Vijay Sampla, Punjab’s Social and Justice Empowerment Minister who has been entrusted with the presidentship of the state BJP unit in forthcoming elections denounced and rejected the 2015 survey contending that rave parties are a common affair in Delhi, Mumbai, Goa and Himachal Pradesh, but not in Punjab.

Congress leaders and workers protest against Centers' BJP government and its alliance partner in Punjab SAD (B) against rampant corruption, drug abuse etc. at Amritsar, June 27. (Press Trust of India)

Congress leaders and workers protest against Centers’ BJP government and its alliance partner in Punjab SAD (B) against rampant corruption, drug abuse etc. at Amritsar, June 27. (Press Trust of India)

In defense of the AIIMS study, its prime author, Dr. Atul Ambekar asserts, “The AIIMS report is the first ever study of its kind in Punjab which provides an estimation of the size of opioid dependent population in the entire state, using a scientifically valid and time-tested methodology. The data was collected from 3,620 people across 10 districts that represent 60% of Punjab’s population. All of these were opioid addicts and not those who consume alcohol. In fact the same methodology was used by AIIMS to conduct two UN-commissioned studies: a 2007 study on the injecting-drug users in Punjab and a more recent one on drug abuse in Malé, Maldives.”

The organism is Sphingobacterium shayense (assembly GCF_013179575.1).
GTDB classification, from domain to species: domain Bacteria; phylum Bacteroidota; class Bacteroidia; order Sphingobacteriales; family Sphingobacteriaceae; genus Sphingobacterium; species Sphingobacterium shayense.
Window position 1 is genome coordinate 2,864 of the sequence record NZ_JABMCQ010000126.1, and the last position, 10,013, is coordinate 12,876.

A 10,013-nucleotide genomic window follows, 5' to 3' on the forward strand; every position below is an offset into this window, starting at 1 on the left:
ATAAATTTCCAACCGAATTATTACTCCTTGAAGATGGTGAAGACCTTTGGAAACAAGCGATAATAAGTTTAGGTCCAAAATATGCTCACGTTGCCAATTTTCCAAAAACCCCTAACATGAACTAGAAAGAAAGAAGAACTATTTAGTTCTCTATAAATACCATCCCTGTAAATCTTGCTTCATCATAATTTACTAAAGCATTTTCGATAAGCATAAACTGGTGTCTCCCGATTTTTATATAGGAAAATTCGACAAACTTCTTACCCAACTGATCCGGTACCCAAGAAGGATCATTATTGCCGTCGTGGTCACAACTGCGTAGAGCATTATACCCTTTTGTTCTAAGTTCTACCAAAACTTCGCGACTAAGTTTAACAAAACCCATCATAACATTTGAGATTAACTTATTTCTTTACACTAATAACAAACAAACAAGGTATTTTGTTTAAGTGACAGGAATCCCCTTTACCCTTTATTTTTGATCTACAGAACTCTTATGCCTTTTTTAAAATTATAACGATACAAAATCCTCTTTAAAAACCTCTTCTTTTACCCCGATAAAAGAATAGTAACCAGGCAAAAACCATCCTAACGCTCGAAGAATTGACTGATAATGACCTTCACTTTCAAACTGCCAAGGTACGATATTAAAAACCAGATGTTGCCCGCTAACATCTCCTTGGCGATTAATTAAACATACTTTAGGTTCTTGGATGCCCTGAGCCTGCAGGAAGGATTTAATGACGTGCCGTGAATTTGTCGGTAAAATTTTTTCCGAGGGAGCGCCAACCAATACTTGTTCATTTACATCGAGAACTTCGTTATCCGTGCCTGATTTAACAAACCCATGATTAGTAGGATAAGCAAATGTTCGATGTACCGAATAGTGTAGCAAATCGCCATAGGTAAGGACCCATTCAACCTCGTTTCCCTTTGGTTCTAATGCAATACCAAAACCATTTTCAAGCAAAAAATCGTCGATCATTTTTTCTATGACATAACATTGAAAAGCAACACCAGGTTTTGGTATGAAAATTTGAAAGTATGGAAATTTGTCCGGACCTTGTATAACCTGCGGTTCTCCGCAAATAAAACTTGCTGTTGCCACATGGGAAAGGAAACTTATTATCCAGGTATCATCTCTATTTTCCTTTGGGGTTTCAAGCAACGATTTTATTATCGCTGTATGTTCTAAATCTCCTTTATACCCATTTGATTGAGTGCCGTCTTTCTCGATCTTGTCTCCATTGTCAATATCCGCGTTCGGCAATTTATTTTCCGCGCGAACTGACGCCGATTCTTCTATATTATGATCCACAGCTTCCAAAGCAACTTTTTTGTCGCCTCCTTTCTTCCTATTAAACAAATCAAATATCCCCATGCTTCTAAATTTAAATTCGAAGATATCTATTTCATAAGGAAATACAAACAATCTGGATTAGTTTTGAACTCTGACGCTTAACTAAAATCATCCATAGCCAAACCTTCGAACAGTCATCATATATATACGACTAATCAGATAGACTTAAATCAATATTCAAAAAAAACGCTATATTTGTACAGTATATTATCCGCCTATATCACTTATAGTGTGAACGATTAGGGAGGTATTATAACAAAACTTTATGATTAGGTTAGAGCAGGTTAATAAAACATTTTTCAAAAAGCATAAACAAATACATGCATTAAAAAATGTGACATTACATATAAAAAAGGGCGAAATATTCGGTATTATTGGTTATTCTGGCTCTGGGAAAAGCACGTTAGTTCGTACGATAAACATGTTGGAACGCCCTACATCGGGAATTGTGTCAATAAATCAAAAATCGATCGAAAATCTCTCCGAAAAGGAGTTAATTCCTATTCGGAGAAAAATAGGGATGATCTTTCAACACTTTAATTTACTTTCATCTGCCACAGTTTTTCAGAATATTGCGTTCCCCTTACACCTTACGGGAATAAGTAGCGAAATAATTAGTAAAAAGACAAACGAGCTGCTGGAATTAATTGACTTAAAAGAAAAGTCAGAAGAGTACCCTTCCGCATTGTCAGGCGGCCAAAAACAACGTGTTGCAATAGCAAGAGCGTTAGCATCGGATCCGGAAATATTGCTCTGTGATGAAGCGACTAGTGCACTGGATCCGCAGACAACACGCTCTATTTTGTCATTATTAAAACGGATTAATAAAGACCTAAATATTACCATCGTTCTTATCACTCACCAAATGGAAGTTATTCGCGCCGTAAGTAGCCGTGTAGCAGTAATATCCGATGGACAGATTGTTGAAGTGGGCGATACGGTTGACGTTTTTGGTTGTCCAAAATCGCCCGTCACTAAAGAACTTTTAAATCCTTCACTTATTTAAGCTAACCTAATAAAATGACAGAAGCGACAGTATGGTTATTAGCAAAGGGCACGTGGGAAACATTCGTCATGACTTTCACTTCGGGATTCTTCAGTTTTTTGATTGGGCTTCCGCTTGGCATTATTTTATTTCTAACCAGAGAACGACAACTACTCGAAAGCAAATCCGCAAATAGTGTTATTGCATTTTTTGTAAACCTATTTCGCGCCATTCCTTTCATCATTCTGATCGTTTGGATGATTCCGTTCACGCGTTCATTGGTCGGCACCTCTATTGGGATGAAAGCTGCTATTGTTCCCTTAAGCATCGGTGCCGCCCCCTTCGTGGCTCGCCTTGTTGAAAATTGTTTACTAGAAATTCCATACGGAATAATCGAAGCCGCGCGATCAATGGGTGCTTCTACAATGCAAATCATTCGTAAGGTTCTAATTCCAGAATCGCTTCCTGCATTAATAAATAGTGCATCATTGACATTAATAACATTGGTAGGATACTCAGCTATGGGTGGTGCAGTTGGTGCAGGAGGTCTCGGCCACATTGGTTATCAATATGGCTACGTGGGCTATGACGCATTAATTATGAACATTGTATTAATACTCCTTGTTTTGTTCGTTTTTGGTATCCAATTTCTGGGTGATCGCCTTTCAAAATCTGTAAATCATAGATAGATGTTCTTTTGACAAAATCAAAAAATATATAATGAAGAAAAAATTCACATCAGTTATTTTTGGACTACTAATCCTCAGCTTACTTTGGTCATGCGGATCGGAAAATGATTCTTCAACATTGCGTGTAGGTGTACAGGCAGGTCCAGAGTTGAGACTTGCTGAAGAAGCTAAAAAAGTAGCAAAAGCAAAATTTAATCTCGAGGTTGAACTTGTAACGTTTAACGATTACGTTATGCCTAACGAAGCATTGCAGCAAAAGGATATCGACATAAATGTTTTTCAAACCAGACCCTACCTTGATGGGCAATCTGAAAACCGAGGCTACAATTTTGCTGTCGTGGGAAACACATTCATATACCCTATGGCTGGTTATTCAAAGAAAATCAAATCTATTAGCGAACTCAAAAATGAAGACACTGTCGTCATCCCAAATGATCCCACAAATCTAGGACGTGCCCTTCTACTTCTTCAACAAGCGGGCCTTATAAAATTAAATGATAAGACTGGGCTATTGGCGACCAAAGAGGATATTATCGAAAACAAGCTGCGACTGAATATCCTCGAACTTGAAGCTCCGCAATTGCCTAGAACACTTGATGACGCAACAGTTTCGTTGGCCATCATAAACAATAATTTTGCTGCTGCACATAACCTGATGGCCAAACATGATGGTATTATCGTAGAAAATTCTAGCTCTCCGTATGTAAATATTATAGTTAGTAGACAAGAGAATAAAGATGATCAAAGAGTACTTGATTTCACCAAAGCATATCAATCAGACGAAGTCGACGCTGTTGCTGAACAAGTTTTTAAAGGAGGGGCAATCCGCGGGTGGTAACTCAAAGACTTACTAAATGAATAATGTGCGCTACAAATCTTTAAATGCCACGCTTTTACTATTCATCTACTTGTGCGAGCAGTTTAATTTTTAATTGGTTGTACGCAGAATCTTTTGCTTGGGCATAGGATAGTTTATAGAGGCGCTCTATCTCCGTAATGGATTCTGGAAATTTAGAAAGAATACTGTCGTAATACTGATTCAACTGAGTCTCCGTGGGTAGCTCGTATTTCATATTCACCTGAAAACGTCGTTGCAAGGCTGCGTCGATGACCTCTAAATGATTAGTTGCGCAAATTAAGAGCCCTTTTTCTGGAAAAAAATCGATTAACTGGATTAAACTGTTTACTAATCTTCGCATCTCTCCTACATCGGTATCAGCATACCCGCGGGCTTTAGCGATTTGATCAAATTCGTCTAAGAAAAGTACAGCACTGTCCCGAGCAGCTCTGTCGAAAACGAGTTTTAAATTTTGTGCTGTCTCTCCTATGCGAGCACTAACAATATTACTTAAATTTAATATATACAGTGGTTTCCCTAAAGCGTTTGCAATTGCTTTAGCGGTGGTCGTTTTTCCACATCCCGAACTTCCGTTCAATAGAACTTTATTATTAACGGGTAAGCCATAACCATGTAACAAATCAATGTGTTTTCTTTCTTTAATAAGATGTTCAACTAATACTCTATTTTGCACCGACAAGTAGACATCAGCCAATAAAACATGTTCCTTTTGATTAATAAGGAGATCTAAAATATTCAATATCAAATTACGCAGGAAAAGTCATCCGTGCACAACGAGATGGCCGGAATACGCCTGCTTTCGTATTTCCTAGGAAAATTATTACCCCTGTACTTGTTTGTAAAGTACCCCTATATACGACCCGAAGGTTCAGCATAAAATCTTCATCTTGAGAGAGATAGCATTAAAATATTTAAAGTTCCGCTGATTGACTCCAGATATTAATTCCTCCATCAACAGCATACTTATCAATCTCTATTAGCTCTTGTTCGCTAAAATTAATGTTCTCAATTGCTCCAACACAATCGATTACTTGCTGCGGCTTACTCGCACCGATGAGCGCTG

The report states that 80% of those surveyed tried to give up drug use but only 35% received any kind of help including from NGOs and religious groups and also that 16% of these received medical treatment while 8% got in-patient treatment or were admitted to de-addiction centers.

“We found most of the opioid users under-served as adequate treatment services were unavailable. An average de-addiction center catered to just 250 people in one year. Even if we open hundred such centers, it will serve only 25,000 addicts a year. At this rate, it will take 10 years to just admit all of the 2.5 lakh addicts even for a few weeks whereas most people relapse,” informs Ambekar.

Last year, on International Drugs Day, June 26, the state sanctioned 26 new de-addiction centers but if these will have provisions for opioid substitution treatments, considered most effective, is not known.

Currently centers providing substitution treatment are not run by central government through National AIDS Control Organization that focuses only on injecting drug users and not all opioid users.

With just about 30% addicts injecting drugs, a huge majority is left out of the scope of treatment.